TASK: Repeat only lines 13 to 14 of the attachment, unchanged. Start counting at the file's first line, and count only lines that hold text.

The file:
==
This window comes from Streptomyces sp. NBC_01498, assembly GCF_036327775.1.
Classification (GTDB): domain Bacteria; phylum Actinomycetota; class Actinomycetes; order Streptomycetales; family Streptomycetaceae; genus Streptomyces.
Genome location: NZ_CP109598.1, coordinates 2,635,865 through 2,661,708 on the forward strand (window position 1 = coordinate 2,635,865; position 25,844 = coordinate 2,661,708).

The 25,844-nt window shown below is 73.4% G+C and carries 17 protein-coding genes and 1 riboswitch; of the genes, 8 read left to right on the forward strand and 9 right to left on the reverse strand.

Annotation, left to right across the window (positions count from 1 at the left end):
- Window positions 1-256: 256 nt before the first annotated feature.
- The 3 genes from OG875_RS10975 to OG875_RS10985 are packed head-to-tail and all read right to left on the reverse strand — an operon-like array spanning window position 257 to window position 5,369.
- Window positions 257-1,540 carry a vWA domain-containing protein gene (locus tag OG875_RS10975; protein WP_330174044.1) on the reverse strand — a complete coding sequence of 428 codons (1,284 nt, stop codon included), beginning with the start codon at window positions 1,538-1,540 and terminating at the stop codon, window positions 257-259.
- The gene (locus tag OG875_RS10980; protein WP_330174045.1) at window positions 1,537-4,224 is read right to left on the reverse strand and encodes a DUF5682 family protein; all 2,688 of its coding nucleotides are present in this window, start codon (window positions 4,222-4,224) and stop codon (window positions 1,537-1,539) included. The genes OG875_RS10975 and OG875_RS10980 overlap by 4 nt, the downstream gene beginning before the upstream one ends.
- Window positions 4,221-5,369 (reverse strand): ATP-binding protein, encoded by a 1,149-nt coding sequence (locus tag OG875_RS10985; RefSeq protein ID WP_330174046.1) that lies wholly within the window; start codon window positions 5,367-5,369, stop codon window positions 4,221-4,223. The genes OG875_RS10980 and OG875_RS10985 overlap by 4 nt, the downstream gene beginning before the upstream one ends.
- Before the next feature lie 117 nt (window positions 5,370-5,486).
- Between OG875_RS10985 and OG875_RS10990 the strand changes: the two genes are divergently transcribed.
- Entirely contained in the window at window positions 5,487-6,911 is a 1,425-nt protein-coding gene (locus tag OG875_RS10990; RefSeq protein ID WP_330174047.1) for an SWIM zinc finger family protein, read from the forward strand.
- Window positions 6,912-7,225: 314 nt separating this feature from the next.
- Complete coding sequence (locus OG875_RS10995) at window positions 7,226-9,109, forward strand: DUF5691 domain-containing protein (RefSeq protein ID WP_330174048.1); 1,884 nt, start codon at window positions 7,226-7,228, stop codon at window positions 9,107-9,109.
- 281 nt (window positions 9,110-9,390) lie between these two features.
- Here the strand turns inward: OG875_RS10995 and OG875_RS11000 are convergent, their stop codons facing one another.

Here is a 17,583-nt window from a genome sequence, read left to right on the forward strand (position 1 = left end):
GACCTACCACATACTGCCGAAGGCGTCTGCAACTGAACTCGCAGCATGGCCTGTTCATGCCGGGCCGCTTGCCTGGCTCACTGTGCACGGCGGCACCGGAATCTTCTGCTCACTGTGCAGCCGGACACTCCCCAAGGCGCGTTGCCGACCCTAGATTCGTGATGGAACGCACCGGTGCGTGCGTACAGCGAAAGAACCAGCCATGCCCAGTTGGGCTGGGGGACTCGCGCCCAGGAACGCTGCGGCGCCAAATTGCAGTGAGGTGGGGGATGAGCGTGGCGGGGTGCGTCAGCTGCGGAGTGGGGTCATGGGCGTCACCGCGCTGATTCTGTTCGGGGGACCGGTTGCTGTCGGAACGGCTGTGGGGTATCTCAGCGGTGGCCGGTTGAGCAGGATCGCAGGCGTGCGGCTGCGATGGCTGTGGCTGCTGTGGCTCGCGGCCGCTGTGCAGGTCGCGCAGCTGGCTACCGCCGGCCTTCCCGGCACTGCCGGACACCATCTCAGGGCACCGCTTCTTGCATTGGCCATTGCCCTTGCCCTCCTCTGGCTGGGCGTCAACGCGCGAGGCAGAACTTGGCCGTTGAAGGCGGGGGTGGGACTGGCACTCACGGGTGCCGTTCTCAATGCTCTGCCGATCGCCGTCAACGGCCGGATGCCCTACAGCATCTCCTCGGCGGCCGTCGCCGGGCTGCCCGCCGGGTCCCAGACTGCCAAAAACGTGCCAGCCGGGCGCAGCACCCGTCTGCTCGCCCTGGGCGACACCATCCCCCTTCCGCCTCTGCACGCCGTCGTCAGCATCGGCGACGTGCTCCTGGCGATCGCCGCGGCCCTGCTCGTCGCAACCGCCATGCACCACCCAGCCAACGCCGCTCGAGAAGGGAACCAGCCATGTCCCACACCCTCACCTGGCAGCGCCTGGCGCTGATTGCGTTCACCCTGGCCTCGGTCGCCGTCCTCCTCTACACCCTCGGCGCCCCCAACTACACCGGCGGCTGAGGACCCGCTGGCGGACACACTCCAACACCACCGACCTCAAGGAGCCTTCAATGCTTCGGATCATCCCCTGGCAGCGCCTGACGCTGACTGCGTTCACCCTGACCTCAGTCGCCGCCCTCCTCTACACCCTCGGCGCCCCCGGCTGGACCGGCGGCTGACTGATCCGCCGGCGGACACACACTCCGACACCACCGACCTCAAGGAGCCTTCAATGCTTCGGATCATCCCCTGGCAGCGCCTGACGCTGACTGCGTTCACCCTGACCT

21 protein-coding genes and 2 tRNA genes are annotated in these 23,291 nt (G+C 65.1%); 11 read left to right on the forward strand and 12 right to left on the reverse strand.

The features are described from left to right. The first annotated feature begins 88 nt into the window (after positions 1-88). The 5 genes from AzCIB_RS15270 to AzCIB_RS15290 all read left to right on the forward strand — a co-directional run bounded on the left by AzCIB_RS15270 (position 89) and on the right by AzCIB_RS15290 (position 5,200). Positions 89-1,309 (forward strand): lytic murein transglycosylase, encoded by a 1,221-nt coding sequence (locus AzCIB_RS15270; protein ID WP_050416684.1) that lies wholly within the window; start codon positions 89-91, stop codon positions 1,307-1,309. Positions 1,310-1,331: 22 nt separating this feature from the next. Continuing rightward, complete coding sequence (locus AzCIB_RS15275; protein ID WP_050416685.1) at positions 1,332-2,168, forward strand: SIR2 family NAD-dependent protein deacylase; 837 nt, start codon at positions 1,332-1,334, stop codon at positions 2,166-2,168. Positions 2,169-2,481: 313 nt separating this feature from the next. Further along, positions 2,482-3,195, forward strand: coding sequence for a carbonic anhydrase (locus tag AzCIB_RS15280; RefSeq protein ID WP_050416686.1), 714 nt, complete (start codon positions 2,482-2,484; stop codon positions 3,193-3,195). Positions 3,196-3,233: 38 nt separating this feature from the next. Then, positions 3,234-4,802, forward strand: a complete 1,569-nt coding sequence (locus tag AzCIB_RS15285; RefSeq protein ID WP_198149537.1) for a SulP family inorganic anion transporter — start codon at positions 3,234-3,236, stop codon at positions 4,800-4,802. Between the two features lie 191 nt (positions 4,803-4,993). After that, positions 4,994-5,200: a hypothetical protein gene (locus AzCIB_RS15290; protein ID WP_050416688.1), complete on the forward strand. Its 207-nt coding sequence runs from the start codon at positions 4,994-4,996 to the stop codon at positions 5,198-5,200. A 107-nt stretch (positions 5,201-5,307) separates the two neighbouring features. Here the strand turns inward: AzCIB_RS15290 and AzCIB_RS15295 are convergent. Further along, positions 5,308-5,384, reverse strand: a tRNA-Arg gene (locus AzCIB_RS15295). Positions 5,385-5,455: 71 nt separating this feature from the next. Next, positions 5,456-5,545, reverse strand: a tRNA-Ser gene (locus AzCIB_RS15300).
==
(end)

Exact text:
- Entirely contained in the window at window positions 5,487-6,911 is a 1,425-nt protein-coding gene (locus tag OG875_RS10990; RefSeq protein ID WP_330174047.1) for an SWIM zinc finger family protein, read from the forward strand.
- Window positions 6,912-7,225: 314 nt separating this feature from the next.